As an important component of water resources, groundwater is the main water source for agriculture, industry, mining, and cities. Groundwater environmental problems have become a major issue of global concern. With socio-economic development, the increasing degradation of groundwater quality not only exacerbates water scarcity, but also poses serious threats to human health [1,2,3]. For example, there is a positive correlation between the Mg2+ and Ca2+ content of drinking water and the incidence of kidney stones [4], the nitrate content of drinking water is closely associated with diseases such as vomiting and stomach cancer [5], the arsenic contamination of drinking water in India’s Ganges Plain has caused severe skin diseases [6,7,8], and the high fluorine groundwater in the Loess Plateau area of China seriously restricts the safety of drinking water and social and economic development [9,10]. Therefore, the assessment of groundwater health risks and quality is important for the safety of drinking water.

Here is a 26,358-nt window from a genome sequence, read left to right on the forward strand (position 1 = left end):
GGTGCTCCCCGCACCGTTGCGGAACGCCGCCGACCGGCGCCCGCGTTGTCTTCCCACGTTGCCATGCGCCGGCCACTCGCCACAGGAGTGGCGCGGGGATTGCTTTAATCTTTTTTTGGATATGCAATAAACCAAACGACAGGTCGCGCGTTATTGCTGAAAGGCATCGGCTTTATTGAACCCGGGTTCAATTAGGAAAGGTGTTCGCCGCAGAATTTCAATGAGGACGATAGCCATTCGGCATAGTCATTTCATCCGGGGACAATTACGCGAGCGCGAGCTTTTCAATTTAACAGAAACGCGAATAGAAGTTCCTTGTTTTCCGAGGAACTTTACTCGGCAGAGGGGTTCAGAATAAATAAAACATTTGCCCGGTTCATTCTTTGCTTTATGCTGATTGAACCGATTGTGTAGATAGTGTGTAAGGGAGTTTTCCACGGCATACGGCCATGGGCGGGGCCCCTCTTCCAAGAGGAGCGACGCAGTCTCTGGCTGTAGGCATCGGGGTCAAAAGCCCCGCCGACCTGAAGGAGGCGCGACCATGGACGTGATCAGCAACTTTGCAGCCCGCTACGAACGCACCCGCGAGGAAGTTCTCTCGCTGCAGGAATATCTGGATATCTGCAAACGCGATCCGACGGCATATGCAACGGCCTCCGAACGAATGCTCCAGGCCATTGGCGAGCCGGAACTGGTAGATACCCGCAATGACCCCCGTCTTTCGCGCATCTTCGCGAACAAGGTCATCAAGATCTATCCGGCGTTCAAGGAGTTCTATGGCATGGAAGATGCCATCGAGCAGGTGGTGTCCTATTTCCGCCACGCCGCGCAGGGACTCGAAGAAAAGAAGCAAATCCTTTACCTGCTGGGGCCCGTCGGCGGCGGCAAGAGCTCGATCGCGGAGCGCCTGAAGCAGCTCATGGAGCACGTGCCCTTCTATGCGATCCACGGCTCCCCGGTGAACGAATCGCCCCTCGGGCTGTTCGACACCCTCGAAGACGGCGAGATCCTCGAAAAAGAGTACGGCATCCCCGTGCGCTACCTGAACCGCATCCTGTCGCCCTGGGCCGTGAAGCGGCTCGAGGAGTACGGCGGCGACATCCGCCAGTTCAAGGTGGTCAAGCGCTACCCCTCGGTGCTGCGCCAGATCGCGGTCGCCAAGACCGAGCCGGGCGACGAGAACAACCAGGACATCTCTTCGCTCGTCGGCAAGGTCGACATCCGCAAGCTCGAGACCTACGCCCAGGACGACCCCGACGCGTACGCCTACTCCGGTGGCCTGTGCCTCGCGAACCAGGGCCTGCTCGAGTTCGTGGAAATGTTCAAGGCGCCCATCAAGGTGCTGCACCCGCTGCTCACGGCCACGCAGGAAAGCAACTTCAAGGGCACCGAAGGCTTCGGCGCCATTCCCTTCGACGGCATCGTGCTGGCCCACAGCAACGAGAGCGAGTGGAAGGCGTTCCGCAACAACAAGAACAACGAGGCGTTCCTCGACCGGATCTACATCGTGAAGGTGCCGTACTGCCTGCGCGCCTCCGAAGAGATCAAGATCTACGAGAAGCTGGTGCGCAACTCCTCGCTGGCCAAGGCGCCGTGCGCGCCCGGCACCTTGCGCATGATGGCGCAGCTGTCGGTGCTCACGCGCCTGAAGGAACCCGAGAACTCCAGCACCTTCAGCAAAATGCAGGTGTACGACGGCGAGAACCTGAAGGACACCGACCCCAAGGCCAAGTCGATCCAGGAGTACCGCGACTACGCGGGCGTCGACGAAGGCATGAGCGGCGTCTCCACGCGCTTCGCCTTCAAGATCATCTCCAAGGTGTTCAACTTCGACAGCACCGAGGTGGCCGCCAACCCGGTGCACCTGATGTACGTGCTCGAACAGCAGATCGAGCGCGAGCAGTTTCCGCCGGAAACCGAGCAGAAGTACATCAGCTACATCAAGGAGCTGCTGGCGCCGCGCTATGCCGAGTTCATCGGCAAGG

Under the influence of factors such as rock weathering, aquifer lithology, cation exchange, and human activities, the chemical components of groundwater undergo significant changes during the cycle from the recharge zone to the discharge zone [11,12,13]. The chemical characteristics of groundwater determine its water quality status. The identification of the hydrogeochemical processes involved in the groundwater cycle provides insight into the causes of groundwater quality degradation and is the basis for groundwater quality evaluation.